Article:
?

Log in

No account? Create an account
bear by san

March 2017

S M T W T F S
   1234
567891011
12131415161718
19202122232425
262728293031 

Tags

Powered by LiveJournal.com
bear by san

Link Salad and revisions and mental process and Schtuff.

Astronomical Diamonds here and here (these are obviously rip-and-cuts from the same wire story, alas.)

I told you my bra felt like it was designed by the Army Corps.

***

Dayvid Figler is a Las Vegas judge who is also a local radio commentator. He--from the distance of our relationship across the airwaves--seems to me a humane cynic, a compassionate curmudgeon, and generally the sort of person I'd like to know.

You should listen to his take on juvenile offenders being tried as adults.

***

Wound up getting through a bunch more pages of The Stratford Man over the last couple of days, despite near-obsessive cat waxing. I've completely lost track of what page I'm on because I'm working off of Hannah's non-MS-format printout currently, but Hannah's notes are really sharp (as always) and I'm almost done with Act III. Which means (goes to look at MS format manuscript) oh, look, I'm on page 641 out of 1141 pages. I'm halfway done. (I have a small pile of edited pages here that need to be input, and I've cut close to twenty pages in total length despite adding approximately ten pages of narrative, so all in all I think this is a successful rewrite so far.

The heavy rolling revisions on the first draft (which mean that first and second draft more or less happen at the same time, and third draft becomes an exercise in tuning and twiddling and oh-I'd-better-establish-this and where-did-that-glaring-plot-hole-come-from?) are work then, but a nice thing come rewrite time.

It's another way in which all the things that I do contradict the Good Advice for Writers. I am a freak. A freak, and you should not model your work habits after mine, because mine include most of the things that are allegedly destructive to writers. I do all the following Bad Things: (1) Talk about books in progress, in great detail and sometimes obsessively. In fact, I can't write them unless I talk about them (2) Rewrite and revise (sometimes drastically) before I've finished the draft (3) Seek feedback as an ongoing process, before I've finished the draft.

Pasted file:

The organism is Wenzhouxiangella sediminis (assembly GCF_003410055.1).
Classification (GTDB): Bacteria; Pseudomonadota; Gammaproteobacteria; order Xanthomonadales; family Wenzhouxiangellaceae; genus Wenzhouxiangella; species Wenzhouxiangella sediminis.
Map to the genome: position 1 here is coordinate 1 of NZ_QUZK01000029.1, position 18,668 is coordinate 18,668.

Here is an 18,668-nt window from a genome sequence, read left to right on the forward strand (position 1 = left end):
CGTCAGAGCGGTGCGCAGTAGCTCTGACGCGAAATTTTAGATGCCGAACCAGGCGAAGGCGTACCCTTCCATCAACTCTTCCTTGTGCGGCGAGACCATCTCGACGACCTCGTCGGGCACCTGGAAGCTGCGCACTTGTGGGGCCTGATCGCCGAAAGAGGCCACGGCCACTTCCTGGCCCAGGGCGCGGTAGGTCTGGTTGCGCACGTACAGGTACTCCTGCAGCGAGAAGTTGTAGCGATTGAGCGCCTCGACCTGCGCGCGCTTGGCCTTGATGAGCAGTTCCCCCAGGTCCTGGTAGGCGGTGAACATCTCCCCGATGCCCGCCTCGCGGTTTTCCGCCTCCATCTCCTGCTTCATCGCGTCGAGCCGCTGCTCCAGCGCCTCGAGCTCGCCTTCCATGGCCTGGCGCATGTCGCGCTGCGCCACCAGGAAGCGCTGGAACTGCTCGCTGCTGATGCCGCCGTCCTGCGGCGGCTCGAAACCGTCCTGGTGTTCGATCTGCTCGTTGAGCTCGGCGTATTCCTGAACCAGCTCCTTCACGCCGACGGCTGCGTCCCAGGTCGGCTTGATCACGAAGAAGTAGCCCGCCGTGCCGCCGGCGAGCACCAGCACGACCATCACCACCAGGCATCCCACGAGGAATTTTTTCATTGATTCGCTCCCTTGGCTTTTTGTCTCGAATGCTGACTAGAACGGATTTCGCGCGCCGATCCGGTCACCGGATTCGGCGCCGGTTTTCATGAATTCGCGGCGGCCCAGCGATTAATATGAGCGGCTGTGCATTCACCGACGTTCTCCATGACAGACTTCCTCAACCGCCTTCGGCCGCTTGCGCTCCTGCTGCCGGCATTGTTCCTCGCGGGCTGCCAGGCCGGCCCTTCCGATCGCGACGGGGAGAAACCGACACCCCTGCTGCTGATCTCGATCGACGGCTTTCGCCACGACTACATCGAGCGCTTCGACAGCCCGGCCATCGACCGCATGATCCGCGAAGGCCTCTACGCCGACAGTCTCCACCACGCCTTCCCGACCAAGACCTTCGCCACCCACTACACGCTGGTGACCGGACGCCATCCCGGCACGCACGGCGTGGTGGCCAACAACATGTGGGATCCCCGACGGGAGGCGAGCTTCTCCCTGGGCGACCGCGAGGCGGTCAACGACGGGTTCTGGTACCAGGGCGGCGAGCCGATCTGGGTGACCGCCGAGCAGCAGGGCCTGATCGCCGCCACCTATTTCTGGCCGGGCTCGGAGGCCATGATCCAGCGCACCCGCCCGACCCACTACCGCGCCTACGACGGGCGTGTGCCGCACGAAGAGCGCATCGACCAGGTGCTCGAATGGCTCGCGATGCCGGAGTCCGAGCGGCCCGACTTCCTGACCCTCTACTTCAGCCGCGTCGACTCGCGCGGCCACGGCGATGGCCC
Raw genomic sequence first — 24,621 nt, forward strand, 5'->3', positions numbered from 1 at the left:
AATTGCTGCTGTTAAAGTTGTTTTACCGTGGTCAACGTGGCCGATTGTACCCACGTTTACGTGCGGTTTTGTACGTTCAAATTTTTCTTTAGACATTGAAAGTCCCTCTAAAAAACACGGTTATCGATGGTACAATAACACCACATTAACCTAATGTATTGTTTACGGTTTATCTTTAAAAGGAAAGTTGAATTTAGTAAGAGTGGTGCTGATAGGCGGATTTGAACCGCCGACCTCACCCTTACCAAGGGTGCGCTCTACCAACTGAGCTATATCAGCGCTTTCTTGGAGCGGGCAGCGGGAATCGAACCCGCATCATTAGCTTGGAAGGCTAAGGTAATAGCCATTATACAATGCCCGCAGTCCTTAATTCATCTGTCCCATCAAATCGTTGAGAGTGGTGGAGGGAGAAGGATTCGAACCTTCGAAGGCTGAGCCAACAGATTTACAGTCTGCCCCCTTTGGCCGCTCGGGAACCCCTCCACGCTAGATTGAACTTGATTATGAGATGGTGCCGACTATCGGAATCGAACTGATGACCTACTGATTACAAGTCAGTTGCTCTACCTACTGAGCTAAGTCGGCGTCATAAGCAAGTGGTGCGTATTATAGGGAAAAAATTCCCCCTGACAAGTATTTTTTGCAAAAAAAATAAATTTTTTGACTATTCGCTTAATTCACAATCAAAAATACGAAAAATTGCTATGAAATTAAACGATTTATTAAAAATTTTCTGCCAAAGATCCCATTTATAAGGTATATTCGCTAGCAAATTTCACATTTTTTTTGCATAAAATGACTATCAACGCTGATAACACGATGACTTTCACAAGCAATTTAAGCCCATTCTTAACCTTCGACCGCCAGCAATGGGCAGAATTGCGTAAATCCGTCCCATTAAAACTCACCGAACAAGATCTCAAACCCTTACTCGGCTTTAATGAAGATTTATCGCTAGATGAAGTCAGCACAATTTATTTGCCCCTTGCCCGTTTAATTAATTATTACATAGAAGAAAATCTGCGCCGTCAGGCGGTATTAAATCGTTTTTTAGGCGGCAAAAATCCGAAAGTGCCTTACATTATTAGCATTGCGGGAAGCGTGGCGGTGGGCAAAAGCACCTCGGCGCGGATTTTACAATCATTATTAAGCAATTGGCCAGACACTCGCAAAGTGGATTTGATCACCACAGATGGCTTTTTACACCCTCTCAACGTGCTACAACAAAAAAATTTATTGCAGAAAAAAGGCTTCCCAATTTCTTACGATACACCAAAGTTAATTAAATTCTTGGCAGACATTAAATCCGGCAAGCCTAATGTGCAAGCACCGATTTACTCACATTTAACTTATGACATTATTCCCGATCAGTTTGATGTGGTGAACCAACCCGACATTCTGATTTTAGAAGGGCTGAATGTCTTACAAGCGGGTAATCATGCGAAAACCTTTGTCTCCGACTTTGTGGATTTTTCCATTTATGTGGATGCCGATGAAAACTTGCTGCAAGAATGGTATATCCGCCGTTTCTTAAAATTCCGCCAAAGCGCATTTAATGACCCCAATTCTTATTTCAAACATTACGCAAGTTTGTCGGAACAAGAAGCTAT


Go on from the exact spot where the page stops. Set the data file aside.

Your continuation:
The down side to all this is that once I've actually finished a draft and gotten it into a shape that feels good in my head (which is when I call it a draft) it's really difficult for me to gut the whole thing and start over, because it feels *finished* to me. I can add and subtract, revise and tune and twiddle--but redrawing is very, very hard for me, because the structure of the book has crystallized in my mind. (This my ongoing fight with the Evil That Is Bridge.) The upside is, well, I get very clean drafts.

Of course, once I show it to Jenn, she'll find stuff that neither I not my betareaders saw. But that's because she's good at her job.

My goal is to quit screwing around and finish by Monday night.

Oh, and I think today is the anniversary of some massacre in Chicago or something. I'm too lazy to look it up. *g*

Comments

It's another way in which all the things that I do contradict the Good Advice for Writers. I am a freak. A freak, and you should not model your work habits after mine, because mine include most of the things that are allegedly destructive to writers.

One of the most important things I've learned from rec.arts.sf.composition is that all writers work differently and that any advice claiming there is a Right and Proper Way to write is going to be totally wrong for a goodly percentage of writers. So you are not a freak, you just have ways of working that suit you.